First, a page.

If your dog is frantically biting its anal area or dragging its nether region across the floor, the problem could be caused by blocked anal glands or parasites, such as worms.
There are numerous ways that your dog can ingest worm eggs or larvae which will then mature in the dog’s gut. Regular deworming is essential for both humans and their pets because some of these parasites are not species specific.
The type of worm infestation needs to be identified because treatments vary, and your dog may need additional care. Roundworm and tapeworm are the most common culprits, and remedies for these can be purchased over the counter.
Your vet should also be asked to check for heartworm, whipworm and hookworm if your dog is losing condition.
It is relatively easy to unblock clogged anal glands. This is done manually by squeezing around the rectum, at about the 4 o’ clock or 8 o’ clock positions, until the substance that your dog uses as a ‘scent’ marker starts to flow.
The smell is prohibitive so if you don’t feel up to the task, ask your dog’s groomer or the local vet to help.
Dog bites itself as a self-soothing mechanism
The types of typical pain that make dogs bite themselves can include the following.
If your dog is in pain it may resort to repeated licking or biting in order to get relief. The area that is targeted is often not the area that is painful. The underlying cause is usually a long term chronic condition in the bones or joints, such as arthritis or hip dysplasia.
There are a range of joint support and pain relief supplements obtainable from your vet or animal clinic. A diet that includes omega-3 fatty acids in fish oil would help to build the dog’s cartilage and joints.
Foods that cause inflammation should be removed from the dog’s diet. These include potatoes, tomatoes, and eggplant. Grains that contain gluten and other fillers in commercial dog food can exacerbate pain. Look for grain-free dog foods and those that list sweet potato as the main starch component.
Add anti-inflammatory foods to the diet. These include carrots, celery, spinach, kale and sweet potatoes. Lentils and sweet potatoes are healthy and filling options. My dogs enjoying chewing on cucumbers and raw carrots. Add turmeric and ginger in the cooking process.
Boredom, anxiety and dementia
Some problems that cause a dog to self-soothe are not physical. Your dog may have nothing better to do or it might be in a constant state of distress or despair. Also, as dogs age, they develop repetitive patterns of behaviour such as licking or biting.
Dogs are sociable creatures and need to be in a pack, even a small one which could be just you and the dog. They need companionship and reassurance that you are not going to abandon them forever.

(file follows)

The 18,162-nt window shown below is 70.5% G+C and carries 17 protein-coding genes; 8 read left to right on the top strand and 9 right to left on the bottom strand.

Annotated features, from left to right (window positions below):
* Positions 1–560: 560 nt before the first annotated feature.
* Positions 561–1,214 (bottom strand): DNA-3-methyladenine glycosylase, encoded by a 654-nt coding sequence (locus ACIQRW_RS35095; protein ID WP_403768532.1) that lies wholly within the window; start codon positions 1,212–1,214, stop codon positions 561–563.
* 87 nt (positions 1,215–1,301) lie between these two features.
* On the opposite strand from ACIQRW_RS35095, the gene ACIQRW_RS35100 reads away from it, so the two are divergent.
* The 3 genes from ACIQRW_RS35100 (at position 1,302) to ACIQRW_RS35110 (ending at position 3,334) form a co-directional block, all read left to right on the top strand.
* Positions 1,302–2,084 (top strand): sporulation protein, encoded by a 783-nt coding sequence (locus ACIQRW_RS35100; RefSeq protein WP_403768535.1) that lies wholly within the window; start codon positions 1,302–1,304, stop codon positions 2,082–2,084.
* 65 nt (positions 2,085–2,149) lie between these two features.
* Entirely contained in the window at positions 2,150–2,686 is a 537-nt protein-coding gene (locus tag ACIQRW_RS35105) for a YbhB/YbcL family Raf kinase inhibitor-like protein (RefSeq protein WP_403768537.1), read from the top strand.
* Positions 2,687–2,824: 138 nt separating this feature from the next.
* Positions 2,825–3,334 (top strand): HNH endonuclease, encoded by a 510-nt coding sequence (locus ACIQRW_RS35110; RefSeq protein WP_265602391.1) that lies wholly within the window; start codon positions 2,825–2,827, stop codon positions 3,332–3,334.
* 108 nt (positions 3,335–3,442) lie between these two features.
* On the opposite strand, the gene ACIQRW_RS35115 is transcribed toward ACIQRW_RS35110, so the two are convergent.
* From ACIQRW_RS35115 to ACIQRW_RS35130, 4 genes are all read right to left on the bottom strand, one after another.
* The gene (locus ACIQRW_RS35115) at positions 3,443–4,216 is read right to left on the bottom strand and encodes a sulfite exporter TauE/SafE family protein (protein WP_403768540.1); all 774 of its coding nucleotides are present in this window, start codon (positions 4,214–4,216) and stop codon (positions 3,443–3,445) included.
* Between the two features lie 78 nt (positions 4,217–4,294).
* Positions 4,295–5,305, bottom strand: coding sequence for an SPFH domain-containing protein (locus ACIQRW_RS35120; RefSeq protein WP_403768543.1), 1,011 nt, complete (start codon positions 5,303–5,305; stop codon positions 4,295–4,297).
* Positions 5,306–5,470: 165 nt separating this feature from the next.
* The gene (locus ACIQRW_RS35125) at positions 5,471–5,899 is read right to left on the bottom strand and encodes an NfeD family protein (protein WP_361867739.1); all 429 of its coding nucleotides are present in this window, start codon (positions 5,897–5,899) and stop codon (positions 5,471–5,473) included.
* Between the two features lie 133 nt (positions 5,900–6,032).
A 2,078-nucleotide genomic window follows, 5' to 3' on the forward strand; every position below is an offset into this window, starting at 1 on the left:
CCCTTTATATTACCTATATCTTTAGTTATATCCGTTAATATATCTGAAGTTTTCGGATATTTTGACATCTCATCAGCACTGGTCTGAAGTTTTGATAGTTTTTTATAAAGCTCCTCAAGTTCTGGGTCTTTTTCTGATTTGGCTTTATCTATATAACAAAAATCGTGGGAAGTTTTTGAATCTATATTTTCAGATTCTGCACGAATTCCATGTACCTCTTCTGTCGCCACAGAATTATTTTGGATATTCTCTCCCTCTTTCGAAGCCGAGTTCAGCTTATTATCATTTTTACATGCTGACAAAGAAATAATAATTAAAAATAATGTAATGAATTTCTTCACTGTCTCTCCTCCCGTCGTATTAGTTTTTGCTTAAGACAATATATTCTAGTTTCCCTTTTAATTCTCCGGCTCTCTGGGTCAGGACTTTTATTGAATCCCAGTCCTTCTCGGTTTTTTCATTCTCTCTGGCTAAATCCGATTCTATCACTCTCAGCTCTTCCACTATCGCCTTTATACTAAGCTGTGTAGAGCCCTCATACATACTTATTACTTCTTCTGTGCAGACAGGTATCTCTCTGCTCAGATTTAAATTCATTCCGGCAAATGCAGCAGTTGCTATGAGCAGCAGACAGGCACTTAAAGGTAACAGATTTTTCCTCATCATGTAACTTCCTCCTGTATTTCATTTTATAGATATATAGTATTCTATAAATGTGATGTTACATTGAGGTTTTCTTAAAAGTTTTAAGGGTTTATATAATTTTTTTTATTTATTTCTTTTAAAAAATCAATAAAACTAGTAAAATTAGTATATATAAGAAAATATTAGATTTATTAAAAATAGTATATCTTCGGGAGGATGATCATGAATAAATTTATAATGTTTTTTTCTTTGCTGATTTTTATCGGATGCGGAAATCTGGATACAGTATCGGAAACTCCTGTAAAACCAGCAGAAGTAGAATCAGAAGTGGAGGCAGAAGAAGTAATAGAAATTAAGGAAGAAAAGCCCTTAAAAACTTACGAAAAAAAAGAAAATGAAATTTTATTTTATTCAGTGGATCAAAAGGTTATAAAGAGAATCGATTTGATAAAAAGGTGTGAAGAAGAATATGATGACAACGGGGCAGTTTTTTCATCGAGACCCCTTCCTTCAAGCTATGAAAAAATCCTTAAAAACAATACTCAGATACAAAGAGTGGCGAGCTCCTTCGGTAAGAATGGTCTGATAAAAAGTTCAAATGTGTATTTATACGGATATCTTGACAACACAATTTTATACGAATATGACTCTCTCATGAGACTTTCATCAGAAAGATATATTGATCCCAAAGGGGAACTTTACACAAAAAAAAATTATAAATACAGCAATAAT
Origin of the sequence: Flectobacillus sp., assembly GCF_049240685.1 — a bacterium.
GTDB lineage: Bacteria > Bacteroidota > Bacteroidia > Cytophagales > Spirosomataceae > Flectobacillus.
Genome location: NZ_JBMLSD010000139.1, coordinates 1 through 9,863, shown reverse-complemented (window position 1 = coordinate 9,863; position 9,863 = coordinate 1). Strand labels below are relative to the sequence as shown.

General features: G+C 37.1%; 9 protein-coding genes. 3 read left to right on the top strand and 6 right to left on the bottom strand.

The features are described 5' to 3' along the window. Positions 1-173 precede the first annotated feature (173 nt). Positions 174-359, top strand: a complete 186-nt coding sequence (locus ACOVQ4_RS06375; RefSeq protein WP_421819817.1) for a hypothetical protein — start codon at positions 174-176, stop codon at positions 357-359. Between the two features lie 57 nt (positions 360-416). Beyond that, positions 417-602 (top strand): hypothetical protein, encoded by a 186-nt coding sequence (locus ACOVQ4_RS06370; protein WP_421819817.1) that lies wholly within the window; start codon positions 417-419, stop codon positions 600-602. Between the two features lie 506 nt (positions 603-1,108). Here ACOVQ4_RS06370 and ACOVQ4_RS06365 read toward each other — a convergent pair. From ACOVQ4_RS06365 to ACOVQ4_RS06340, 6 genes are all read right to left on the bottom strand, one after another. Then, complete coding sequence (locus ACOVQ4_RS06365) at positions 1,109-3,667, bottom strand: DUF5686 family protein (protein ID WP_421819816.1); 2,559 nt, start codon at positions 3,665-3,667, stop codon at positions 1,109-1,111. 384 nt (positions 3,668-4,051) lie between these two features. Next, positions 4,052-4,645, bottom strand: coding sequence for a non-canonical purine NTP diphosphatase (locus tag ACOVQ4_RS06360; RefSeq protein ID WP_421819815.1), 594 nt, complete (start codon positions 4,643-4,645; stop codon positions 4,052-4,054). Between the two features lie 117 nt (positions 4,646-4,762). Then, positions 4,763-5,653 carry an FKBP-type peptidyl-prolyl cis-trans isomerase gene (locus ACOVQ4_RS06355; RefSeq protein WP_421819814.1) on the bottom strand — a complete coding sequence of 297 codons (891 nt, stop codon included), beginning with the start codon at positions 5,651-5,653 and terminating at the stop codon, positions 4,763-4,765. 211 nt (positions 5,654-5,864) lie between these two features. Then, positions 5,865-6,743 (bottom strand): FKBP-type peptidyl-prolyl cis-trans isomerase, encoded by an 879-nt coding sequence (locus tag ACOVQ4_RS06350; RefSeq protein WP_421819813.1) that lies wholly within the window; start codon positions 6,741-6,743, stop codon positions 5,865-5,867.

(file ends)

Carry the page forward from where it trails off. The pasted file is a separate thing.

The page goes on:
Spend quality time with your dog by going for walks and playing games indoor that exercise its body and stimulate its brain.
When you need to be away for any length of time, develop a routine when you leave and on your return that lowers your dog’s separation anxiety.
Leave a toy that dispenses treats to help while away the hours. If your budget will stretch to it, there are internet based devices that allow you to interact visually and audibly with your dog, throughout the day.
In old age, dogs develop habits that bypass the cognitive process. Help to circumvent these by petting the dog or otherwise distracting it.
How to stop a dog biting itself persistently
When your dog is biting itself out of habit, physically stop it with a command or action. Think of it as someone who habitually bites their nails. They are usually not aware of what they are doing. When their attention is drawn to their behaviour, the motivation for biting is temporarily removed.
You can prevent the dog from being able to reach hotspots by placing the plastic ‘cone of shame’ around its neck. Also known as an Elizabethan collar, try it for a few days to see if the habit then stops. If do this, try not to leave them alone for long periods of time – here’s why.
This, however, causes the dog the added inconvenience of bumping into things with the cone. Depending on the height of the dog, this could mean your shins or calves are obstacles, which can be exceedingly painful.
It turns out my dog had a scratch on his leg, which is why he was chewing it. I think the scratch had become itchy, and it was the best way he could relieve it.
So, whilst most of the time, when a dog bites itself, it should be nothing to worry about, always take a closer look to see if there’s anything unusual in the spot.